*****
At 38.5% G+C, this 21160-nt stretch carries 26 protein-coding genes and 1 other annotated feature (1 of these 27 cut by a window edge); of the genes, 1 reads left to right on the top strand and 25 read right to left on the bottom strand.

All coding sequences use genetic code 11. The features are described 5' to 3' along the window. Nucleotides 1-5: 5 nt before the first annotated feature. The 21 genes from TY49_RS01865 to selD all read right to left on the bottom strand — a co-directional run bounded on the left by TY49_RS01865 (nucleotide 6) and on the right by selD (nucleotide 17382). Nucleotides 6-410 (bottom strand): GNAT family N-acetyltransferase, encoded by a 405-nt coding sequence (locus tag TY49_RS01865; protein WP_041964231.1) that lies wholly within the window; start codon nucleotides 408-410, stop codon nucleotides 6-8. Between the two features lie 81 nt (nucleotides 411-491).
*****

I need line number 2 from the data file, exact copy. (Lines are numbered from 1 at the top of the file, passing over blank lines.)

All coding sequences use genetic code 11. The features are described 5' to 3' along the window. Nucleotides 1-5: 5 nt before the first annotated feature. The 21 genes from TY49_RS01865 to selD all read right to left on the bottom strand — a co-directional run bounded on the left by TY49_RS01865 (nucleotide 6) and on the right by selD (nucleotide 17382). Nucleotides 6-410 (bottom strand): GNAT family N-acetyltransferase, encoded by a 405-nt coding sequence (locus tag TY49_RS01865; protein WP_041964231.1) that lies wholly within the window; start codon nucleotides 408-410, stop codon nucleotides 6-8. Between the two features lie 81 nt (nucleotides 411-491).